LOUISVILLE, KY – The Lincoln Navigator was ahead of its time, pioneering the segment for yacht-like luxury SUVs when it docked 17 years ago. It did plenty to bolster parent Ford’s bottom line and continues to do so with robust profit margins.
Yet, oddly enough, after all that time, the Navigator technically remains a first-generation vehicle on the same architecture, even though improvements have been incorporated, particularly in 2007, when the solid rear axle was swapped out for an independent suspension and third-row seats folded flat for the first time.
Today, Lincoln is launching a refreshed Navigator, and the enhancements are noticeable and worthwhile. But the footprint, hard points and general flavor carry over from 17 years ago.
A full redesign won’t come until after the all-new aluminum fullsize F-150 pickup, which serves as the basis for the Navigator and its Ford Expedition platform mate, comes to market in the coming months and proves out its lightweight technologies.
This current refresh probably should have happened a few years ago because the outgoing model was sorely dated. But a completely re-engineered Cadillac Escalade with an all-new small-block V-8 forced Lincoln to hustle up a strategy to stall the coronation of the King of Bling.
So here it is, a refreshed Navigator with a stout new powertrain, advanced adaptive suspension to offset a degree of body roll, new seats from Lear, exterior cosmetic updates, a user-friendly interface and a leather-wrapped instrument panel with distinctive cross-stitching to replace the frumpy cast-skin vinyl.
The upgrades are appreciated, although there wasn’t much budget to change the overall aesthetic inside or out or to address interior fit-and-finish shortcomings, such as the substandard trimming of the headliner.
While adaptive cruise control and lane-keeping assist are becoming common in luxury cars, those features inexplicably are absent in this SUV that starts at $62,475. If Lincoln wants to be taken seriously, these items should be standard.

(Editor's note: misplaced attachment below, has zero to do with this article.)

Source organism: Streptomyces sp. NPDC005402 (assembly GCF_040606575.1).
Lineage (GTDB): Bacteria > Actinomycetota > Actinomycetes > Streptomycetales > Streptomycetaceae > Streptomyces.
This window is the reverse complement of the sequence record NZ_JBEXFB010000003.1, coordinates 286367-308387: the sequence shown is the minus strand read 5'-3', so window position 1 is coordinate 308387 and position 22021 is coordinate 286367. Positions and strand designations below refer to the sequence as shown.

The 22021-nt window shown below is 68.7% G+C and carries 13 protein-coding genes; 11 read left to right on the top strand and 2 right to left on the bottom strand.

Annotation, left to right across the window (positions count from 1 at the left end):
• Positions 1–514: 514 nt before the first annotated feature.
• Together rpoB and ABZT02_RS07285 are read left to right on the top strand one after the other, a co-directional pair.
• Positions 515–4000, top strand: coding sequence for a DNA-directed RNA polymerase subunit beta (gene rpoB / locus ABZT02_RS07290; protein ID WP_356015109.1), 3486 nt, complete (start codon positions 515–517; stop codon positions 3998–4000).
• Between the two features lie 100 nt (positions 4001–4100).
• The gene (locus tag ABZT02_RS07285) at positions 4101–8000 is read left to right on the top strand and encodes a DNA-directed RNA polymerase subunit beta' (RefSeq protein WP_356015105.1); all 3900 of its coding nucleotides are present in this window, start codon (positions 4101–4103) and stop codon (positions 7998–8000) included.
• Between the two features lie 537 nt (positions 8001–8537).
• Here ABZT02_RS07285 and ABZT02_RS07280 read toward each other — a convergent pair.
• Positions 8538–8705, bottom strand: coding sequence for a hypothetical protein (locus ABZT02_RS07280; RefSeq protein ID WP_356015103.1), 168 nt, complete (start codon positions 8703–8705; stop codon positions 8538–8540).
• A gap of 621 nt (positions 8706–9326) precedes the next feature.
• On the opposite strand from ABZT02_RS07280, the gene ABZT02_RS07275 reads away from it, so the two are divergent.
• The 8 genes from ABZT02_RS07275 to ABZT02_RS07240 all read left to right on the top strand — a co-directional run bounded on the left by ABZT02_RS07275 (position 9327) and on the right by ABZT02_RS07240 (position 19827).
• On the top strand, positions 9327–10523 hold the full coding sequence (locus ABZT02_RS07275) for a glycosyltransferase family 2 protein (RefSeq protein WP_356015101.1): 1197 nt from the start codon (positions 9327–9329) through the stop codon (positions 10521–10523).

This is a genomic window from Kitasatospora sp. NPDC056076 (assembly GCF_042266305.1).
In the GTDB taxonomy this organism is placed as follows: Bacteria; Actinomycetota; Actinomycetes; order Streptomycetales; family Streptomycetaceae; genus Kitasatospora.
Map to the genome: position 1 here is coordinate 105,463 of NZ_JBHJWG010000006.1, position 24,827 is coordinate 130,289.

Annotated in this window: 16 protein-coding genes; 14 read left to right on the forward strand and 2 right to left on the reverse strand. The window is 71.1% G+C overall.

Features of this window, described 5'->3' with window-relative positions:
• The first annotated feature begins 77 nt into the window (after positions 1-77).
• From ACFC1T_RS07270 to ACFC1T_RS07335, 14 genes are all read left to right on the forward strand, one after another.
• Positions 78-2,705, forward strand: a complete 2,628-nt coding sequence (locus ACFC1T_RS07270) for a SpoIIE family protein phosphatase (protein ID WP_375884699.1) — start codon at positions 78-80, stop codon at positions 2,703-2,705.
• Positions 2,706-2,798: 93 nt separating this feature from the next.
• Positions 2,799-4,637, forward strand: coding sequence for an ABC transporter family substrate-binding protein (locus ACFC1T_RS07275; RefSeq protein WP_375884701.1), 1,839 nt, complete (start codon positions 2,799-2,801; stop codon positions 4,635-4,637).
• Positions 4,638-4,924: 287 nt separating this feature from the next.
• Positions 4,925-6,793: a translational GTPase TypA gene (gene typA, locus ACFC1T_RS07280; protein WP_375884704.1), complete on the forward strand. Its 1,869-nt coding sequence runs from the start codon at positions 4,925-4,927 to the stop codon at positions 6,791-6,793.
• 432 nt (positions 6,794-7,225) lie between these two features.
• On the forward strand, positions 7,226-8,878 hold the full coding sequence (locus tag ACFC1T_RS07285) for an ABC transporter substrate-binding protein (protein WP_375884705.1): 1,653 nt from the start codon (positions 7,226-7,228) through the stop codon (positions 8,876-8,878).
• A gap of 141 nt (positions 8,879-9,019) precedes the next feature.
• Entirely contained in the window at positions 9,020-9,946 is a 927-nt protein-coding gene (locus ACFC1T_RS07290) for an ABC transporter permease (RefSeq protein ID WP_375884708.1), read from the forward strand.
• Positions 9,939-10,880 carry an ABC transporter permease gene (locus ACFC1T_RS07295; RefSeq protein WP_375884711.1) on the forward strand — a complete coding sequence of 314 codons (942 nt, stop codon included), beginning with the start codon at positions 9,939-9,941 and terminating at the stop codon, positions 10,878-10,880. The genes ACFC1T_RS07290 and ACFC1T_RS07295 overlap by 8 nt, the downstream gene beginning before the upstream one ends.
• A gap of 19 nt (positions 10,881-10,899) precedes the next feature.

Navigator Goes EcoBoost
Under the hood, the twin-turbo 3.5L V-6 isn’t new, but its increased 380-hp and 460 lb.-ft. (624 Nm) peak output represents the new high-water mark for the 6-cyl. EcoBoost, which pulls duty in much of the Ford/Lincoln portfolio.
Ford hasn’t divulged all the specs for the upcoming F-150 soon to launch, but don’t be surprised if the 3.5L EcoBoost numbers fall in line with Navigator’s.
The 6-speed automatic transmission carries over but has been recalibrated to mate up with the V-6, which had not been available previously in the Navigator. With newly added SelectShift, Navigator drivers can shift gears manually but never will.
The old powerplant was the trusty (but ancient) 5.4L naturally aspirated V-8, which steadily has been phased out and replaced by the superior 5.0L V-8.
Navigator customers may feel a sense of entitlement to V-8 power, but they will get it from the EcoBoost V-6 and be more than satisfied.
On undulating Kentucky roads here, the engine does everything well: It’s quiet at idle, smooth and steady cruising the interstate and more than eager to dial up triple-digit speeds fully loaded. Even heading up hill, the EcoBoost V-6 manages to propel this 3-ton behemoth without much fuss.
The 2-wheel-drive Navigator is rated at 16/22 mpg (14.6-10.6 L/100 km) city/highway. Compared with the previous model, the new one averages 12% better fuel economy, with 4WD or 2WD. About 65% likely will opt for 4WD. Long-wheelbase versions lag slightly in fuel economy.
During testing on mostly rural roads here, the Navigator achieves an unremarkable 16.5 mpg (14.2 L/100 km), including a stretch in stop-and-go traffic.
Mileage improved to nearly 20 mpg (11.7 L/100 km) for the 6-hour drive back to Detroit when flights were canceled. For that drive, the vehicle was loaded with five adults and their luggage.
In the third row, the lack of a solid rear axle, allowing for a lower floorpan, is greatly appreciated on a long road trip. The space is surprisingly comfortable for a moderately sized adult.